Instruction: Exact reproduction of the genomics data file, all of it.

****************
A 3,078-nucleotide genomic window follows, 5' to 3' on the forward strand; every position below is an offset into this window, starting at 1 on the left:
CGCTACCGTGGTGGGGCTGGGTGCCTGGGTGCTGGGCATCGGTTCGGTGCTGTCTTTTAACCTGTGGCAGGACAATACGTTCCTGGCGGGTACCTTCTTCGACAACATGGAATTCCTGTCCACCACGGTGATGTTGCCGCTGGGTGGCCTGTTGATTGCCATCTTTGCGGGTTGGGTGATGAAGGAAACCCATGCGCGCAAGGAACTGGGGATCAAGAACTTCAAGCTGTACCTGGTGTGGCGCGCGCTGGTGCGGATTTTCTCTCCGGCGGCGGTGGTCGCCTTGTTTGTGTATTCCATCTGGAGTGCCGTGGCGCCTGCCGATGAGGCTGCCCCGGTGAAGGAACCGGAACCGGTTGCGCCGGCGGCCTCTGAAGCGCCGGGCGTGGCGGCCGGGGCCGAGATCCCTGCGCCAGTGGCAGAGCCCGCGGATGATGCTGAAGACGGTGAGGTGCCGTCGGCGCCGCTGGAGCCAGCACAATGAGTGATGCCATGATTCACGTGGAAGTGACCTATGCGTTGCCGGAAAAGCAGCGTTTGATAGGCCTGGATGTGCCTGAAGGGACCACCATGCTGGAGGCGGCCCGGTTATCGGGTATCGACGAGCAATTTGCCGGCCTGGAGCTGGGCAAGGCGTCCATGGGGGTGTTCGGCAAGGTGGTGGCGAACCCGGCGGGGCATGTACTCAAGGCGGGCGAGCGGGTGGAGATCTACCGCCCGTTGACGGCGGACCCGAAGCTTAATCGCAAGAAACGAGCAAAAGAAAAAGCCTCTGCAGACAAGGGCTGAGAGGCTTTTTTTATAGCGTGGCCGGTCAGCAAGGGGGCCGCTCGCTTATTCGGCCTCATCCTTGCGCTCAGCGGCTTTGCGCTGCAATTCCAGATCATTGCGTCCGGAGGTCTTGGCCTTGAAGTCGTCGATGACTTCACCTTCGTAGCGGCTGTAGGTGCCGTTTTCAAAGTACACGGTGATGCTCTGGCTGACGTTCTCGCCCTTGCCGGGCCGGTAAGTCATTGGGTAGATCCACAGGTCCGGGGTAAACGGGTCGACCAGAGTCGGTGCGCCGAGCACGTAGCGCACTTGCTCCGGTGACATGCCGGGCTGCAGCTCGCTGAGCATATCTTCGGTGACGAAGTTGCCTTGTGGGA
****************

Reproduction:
A 3,078-nucleotide genomic window follows, 5' to 3' on the forward strand; every position below is an offset into this window, starting at 1 on the left:
CGCTACCGTGGTGGGGCTGGGTGCCTGGGTGCTGGGCATCGGTTCGGTGCTGTCTTTTAACCTGTGGCAGGACAATACGTTCCTGGCGGGTACCTTCTTCGACAACATGGAATTCCTGTCCACCACGGTGATGTTGCCGCTGGGTGGCCTGTTGATTGCCATCTTTGCGGGTTGGGTGATGAAGGAAACCCATGCGCGCAAGGAACTGGGGATCAAGAACTTCAAGCTGTACCTGGTGTGGCGCGCGCTGGTGCGGATTTTCTCTCCGGCGGCGGTGGTCGCCTTGTTTGTGTATTCCATCTGGAGTGCCGTGGCGCCTGCCGATGAGGCTGCCCCGGTGAAGGAACCGGAACCGGTTGCGCCGGCGGCCTCTGAAGCGCCGGGCGTGGCGGCCGGGGCCGAGATCCCTGCGCCAGTGGCAGAGCCCGCGGATGATGCTGAAGACGGTGAGGTGCCGTCGGCGCCGCTGGAGCCAGCACAATGAGTGATGCCATGATTCACGTGGAAGTGACCTATGCGTTGCCGGAAAAGCAGCGTTTGATAGGCCTGGATGTGCCTGAAGGGACCACCATGCTGGAGGCGGCCCGGTTATCGGGTATCGACGAGCAATTTGCCGGCCTGGAGCTGGGCAAGGCGTCCATGGGGGTGTTCGGCAAGGTGGTGGCGAACCCGGCGGGGCATGTACTCAAGGCGGGCGAGCGGGTGGAGATCTACCGCCCGTTGACGGCGGACCCGAAGCTTAATCGCAAGAAACGAGCAAAAGAAAAAGCCTCTGCAGACAAGGGCTGAGAGGCTTTTTTTATAGCGTGGCCGGTCAGCAAGGGGGCCGCTCGCTTATTCGGCCTCATCCTTGCGCTCAGCGGCTTTGCGCTGCAATTCCAGATCATTGCGTCCGGAGGTCTTGGCCTTGAAGTCGTCGATGACTTCACCTTCGTAGCGGCTGTAGGTGCCGTTTTCAAAGTACACGGTGATGCTCTGGCTGACGTTCTCGCCCTTGCCGGGCCGGTAAGTCATTGGGTAGATCCACAGGTCCGGGGTAAACGGGTCGACCAGAGTCGGTGCGCCGAGCACGTAGCGCACTTGCTCCGGTGACATGCCGGGCTGCAGCTCGCTGAGCATATCTTCGGTGACGAAGTTGCCTTGTGGGA